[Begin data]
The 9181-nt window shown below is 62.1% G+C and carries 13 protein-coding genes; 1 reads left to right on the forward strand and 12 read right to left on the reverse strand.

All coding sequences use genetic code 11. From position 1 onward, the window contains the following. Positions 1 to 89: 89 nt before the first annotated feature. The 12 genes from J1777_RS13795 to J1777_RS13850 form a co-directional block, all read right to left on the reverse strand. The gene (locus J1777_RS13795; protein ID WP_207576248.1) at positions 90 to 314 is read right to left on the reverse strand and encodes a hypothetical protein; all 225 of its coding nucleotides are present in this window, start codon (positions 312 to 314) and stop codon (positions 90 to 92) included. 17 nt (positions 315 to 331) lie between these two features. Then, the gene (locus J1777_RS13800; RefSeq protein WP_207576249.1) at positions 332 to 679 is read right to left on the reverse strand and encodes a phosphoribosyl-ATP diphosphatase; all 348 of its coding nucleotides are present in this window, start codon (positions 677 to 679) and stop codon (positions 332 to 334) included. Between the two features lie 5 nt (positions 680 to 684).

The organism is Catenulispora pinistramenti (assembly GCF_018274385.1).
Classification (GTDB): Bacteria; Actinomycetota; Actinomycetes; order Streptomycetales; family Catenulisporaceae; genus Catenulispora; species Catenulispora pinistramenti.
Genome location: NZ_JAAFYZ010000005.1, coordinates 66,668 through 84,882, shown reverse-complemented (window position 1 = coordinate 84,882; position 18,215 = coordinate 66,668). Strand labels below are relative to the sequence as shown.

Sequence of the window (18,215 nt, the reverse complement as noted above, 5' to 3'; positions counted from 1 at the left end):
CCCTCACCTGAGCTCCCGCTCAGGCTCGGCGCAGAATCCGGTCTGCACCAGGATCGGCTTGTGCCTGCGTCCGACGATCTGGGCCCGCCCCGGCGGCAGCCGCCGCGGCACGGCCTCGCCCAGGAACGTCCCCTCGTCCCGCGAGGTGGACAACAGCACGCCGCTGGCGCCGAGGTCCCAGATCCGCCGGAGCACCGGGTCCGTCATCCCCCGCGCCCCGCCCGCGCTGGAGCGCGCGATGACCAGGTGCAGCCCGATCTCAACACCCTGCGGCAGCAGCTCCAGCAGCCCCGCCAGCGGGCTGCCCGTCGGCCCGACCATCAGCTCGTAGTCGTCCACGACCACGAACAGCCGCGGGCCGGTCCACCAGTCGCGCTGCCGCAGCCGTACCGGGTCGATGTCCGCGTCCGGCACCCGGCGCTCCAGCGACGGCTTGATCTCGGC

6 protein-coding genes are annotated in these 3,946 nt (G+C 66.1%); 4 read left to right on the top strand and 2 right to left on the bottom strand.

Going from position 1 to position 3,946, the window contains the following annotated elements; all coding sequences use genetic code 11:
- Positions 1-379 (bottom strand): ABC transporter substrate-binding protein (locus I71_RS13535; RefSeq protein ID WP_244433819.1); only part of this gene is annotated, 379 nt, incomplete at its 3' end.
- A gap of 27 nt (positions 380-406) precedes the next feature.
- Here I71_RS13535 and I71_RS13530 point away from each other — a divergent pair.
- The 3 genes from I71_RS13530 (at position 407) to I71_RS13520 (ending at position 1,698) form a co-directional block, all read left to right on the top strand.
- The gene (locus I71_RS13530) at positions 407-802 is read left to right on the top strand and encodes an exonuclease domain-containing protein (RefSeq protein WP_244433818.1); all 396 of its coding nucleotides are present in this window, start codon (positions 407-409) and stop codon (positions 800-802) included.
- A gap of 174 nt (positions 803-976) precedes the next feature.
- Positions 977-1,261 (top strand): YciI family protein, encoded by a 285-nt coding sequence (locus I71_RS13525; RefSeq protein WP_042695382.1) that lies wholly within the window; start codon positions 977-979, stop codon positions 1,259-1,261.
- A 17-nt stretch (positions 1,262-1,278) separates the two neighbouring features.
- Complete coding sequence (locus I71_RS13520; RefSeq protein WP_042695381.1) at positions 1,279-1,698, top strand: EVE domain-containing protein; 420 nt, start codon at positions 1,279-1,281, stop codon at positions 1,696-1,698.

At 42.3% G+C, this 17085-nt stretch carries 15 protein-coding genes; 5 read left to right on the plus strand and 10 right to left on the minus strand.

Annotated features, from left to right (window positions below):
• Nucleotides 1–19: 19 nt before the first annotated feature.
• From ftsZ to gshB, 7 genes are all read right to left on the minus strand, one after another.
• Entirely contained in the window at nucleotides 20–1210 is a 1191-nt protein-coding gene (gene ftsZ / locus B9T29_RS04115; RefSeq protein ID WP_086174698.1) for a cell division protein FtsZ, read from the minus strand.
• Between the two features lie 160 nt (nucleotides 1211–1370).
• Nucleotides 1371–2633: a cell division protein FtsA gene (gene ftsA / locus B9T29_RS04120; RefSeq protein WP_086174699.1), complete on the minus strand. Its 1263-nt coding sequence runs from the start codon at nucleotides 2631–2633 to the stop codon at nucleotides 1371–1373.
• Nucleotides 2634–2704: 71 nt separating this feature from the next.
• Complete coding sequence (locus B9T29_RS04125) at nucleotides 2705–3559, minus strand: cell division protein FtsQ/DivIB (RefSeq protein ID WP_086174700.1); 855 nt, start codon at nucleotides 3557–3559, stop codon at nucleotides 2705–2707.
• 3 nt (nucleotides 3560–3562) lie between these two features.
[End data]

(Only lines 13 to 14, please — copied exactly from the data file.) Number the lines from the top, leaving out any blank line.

- The 3 genes from I71_RS13530 (at position 407) to I71_RS13520 (ending at position 1,698) form a co-directional block, all read left to right on the top strand.
- The gene (locus I71_RS13530) at positions 407-802 is read left to right on the top strand and encodes an exonuclease domain-containing protein (RefSeq protein WP_244433818.1); all 396 of its coding nucleotides are present in this window, start codon (positions 407-409) and stop codon (positions 800-802) included.